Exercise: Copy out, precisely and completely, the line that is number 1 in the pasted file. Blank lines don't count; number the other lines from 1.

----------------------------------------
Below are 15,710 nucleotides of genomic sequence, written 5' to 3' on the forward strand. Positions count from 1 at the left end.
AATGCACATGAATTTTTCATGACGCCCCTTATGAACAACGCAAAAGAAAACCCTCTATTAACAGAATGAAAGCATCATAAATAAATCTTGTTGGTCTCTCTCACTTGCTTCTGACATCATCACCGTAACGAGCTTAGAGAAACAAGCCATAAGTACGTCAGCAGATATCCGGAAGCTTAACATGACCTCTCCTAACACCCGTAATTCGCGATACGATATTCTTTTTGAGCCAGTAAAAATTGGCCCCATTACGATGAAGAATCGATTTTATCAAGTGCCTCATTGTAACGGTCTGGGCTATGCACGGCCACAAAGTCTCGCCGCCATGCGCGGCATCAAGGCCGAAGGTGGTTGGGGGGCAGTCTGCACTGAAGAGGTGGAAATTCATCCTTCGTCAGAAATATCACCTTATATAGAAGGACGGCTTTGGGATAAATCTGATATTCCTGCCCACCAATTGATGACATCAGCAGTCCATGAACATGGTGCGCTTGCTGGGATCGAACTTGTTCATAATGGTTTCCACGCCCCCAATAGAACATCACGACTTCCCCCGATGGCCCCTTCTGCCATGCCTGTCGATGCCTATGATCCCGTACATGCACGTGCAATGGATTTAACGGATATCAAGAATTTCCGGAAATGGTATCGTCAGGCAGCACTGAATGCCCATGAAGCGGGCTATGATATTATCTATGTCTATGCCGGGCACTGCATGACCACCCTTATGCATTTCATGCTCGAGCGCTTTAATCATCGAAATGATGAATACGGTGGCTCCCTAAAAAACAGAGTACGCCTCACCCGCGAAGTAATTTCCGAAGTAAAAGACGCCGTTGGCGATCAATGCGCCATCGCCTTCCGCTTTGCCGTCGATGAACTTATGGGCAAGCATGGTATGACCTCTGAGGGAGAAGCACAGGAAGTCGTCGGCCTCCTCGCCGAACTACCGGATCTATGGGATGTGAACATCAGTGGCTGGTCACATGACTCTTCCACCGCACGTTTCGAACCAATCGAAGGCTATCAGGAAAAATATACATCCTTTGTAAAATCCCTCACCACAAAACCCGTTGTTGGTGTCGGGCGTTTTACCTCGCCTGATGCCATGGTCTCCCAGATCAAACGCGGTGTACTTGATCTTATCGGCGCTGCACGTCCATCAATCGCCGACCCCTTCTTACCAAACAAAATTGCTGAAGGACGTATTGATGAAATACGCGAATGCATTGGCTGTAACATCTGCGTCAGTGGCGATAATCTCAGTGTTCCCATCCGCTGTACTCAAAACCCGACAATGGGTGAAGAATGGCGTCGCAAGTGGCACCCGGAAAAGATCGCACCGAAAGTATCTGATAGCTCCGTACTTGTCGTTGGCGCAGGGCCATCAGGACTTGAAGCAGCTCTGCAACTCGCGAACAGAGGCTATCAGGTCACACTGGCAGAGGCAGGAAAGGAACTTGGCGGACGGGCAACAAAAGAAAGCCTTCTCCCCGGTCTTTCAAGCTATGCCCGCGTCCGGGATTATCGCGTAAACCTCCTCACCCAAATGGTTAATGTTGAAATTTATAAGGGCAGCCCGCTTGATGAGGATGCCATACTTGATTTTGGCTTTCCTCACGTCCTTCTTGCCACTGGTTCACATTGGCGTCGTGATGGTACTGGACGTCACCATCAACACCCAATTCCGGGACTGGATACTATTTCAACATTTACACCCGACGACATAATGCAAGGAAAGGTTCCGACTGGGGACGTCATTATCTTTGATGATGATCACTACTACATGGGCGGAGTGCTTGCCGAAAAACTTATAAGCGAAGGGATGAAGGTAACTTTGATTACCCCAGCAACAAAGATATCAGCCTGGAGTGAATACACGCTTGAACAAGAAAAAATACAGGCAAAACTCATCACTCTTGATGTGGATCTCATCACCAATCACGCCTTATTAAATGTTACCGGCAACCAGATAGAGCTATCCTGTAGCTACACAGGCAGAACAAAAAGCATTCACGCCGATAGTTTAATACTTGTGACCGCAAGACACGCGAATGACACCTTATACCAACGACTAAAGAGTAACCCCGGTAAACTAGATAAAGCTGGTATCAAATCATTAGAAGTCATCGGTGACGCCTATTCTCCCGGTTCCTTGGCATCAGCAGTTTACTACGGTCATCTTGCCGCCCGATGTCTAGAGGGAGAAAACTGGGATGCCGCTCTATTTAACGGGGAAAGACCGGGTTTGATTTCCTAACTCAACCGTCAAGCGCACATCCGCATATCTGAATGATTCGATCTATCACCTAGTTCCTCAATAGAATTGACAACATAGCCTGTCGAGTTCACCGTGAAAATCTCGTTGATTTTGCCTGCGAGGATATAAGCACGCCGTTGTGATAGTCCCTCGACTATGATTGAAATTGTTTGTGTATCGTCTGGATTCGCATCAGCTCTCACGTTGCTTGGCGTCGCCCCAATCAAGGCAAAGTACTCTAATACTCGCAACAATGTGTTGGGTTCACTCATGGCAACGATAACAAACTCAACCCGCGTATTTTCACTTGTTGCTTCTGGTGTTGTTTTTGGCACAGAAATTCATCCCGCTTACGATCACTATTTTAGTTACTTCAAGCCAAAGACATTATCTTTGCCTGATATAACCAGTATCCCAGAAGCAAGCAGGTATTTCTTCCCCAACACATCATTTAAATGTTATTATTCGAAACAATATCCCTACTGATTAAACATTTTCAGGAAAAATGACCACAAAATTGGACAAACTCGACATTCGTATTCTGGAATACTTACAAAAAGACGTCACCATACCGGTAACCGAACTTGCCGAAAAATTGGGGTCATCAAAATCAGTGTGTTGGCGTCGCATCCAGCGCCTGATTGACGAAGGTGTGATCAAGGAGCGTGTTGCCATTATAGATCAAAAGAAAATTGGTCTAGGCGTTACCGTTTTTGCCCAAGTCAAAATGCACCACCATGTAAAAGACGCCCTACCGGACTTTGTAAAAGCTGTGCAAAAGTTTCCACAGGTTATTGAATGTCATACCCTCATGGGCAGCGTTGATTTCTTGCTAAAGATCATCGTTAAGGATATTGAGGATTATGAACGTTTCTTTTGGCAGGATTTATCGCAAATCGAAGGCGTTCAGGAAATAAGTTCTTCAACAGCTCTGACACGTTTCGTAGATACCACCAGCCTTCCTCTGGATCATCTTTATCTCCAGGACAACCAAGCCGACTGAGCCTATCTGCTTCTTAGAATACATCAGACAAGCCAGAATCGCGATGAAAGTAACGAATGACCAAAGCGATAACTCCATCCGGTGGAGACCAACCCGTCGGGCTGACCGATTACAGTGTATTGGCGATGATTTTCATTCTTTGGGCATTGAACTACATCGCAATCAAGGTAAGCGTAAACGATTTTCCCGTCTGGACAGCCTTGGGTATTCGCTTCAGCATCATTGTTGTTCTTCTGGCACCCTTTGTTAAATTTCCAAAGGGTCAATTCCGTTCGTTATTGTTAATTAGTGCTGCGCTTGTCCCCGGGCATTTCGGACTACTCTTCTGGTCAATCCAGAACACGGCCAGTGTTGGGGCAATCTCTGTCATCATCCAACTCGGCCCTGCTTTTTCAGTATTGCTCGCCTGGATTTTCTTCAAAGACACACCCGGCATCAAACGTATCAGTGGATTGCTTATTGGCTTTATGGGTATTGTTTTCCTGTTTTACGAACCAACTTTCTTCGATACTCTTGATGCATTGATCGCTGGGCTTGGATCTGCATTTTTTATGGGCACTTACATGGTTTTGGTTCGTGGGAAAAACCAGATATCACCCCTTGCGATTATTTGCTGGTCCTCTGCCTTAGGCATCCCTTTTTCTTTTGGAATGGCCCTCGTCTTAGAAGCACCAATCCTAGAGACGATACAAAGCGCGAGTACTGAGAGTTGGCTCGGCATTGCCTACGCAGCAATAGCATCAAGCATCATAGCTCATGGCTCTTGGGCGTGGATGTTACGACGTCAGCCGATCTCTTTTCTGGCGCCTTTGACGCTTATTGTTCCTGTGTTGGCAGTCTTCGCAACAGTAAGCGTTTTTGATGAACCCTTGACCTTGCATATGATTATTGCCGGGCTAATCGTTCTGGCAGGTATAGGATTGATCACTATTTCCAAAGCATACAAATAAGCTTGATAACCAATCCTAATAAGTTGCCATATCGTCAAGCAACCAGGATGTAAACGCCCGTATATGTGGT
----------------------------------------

Below are 15,710 nucleotides of genomic sequence, written 5' to 3' on the forward strand. Positions count from 1 at the left end.